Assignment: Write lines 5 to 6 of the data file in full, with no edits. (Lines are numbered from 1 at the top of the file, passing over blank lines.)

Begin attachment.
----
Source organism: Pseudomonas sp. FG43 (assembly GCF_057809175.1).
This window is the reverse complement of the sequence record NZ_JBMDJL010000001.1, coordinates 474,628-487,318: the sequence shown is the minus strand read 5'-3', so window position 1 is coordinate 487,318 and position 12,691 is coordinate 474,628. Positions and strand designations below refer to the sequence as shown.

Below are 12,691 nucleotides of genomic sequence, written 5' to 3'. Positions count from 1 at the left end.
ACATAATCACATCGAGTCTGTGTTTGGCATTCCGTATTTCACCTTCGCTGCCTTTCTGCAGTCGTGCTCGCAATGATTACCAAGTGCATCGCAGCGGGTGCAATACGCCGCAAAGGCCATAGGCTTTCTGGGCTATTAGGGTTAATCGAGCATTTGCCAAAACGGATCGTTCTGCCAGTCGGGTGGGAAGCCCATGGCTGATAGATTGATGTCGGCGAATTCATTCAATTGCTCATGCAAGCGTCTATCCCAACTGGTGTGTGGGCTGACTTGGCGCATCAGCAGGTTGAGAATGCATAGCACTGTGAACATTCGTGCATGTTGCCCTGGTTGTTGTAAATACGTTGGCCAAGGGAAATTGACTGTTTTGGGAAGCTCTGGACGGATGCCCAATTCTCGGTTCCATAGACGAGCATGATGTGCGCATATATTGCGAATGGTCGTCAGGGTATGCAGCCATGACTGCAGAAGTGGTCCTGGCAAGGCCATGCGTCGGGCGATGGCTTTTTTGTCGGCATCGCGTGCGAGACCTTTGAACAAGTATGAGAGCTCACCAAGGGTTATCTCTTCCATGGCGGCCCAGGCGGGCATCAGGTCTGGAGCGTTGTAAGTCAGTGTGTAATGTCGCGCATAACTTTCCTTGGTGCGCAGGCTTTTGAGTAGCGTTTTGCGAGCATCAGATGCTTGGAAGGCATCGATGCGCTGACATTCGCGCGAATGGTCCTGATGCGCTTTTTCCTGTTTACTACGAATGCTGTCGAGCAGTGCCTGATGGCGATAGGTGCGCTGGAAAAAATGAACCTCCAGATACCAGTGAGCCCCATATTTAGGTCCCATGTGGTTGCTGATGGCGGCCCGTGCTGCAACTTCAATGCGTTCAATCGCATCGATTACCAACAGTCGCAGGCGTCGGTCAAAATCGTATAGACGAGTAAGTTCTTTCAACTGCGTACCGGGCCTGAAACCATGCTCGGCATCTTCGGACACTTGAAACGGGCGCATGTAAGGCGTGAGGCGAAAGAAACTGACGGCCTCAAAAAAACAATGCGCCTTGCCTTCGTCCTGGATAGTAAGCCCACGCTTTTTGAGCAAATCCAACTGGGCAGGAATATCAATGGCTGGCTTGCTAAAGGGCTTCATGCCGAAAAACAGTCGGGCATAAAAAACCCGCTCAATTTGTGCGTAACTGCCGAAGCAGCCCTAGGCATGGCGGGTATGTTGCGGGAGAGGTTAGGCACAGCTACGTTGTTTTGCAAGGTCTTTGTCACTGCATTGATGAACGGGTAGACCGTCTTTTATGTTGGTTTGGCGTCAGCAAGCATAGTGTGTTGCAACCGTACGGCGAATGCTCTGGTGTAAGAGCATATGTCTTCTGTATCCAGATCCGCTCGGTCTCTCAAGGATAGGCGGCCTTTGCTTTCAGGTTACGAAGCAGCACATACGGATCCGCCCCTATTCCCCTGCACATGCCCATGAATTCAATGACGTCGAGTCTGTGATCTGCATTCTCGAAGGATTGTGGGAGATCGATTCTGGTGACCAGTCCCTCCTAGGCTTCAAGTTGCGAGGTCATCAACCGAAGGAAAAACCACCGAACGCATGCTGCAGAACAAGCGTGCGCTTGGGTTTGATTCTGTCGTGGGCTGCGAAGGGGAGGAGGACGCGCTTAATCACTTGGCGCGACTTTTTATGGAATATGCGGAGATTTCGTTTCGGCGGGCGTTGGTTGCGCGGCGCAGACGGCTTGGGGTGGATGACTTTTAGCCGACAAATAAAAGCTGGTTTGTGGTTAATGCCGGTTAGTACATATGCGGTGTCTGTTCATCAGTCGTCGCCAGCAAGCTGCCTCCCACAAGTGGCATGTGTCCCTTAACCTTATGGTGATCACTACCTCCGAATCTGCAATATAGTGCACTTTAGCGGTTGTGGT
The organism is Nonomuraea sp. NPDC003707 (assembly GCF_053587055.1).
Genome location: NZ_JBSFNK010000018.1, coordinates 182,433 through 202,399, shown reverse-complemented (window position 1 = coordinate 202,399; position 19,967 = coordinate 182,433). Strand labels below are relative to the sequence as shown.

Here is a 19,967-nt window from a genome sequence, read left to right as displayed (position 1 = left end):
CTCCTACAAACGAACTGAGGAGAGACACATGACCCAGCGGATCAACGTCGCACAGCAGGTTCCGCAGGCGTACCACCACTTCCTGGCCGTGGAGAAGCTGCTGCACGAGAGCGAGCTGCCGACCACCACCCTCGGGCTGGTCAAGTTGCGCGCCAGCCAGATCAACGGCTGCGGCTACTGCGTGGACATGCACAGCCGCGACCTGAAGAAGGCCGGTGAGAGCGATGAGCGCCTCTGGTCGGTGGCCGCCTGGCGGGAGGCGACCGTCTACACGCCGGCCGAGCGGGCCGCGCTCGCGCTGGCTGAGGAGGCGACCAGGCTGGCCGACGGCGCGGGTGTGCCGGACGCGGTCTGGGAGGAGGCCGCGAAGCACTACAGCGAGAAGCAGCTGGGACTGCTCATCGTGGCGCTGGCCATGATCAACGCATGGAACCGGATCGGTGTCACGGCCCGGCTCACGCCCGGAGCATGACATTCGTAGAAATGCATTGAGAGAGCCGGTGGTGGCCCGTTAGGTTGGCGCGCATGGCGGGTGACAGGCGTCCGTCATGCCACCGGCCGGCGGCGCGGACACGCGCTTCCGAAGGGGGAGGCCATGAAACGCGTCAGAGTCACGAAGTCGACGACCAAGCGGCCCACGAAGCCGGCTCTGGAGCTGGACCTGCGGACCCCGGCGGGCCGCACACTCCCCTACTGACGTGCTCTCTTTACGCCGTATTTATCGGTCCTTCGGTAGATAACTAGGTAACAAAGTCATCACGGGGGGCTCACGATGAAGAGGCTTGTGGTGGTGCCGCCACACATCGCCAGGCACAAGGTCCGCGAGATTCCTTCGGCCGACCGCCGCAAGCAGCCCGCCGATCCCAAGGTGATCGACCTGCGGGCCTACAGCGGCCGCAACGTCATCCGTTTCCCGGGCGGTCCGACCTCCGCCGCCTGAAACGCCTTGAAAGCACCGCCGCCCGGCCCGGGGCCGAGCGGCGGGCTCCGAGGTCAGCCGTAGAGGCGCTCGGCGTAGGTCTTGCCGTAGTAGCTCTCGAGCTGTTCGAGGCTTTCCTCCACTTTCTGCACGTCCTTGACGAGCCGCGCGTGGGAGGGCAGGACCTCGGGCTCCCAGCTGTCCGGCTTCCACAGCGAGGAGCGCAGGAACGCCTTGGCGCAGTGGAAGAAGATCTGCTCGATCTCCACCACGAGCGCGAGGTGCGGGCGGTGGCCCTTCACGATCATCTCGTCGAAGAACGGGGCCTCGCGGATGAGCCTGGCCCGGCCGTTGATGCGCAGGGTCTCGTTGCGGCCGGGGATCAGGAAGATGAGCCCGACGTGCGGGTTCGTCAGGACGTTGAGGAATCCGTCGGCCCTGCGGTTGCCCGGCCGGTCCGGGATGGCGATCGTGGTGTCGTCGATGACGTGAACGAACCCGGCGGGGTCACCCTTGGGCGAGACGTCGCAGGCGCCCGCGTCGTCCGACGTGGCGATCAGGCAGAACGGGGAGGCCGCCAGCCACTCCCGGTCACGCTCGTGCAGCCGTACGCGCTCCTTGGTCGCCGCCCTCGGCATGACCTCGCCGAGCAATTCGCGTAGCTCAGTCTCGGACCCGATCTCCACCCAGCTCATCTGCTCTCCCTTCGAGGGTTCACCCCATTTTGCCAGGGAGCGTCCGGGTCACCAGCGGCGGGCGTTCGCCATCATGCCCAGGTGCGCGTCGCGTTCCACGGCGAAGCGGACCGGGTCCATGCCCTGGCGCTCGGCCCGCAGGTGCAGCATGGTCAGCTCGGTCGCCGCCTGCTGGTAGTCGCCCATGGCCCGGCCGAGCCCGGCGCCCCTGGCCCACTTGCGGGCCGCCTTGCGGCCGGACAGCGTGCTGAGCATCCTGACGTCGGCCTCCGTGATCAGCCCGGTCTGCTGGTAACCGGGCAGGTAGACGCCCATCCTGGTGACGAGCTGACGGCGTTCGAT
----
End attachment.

The organism is Nonomuraea sp. NPDC003707 (assembly GCF_053587055.1).
Genome location: NZ_JBSFNK010000018.1, coordinates 182,433 through 202,399, shown reverse-complemented (window position 1 = coordinate 202,399; position 19,967 = coordinate 182,433). Strand labels below are relative to the sequence as shown.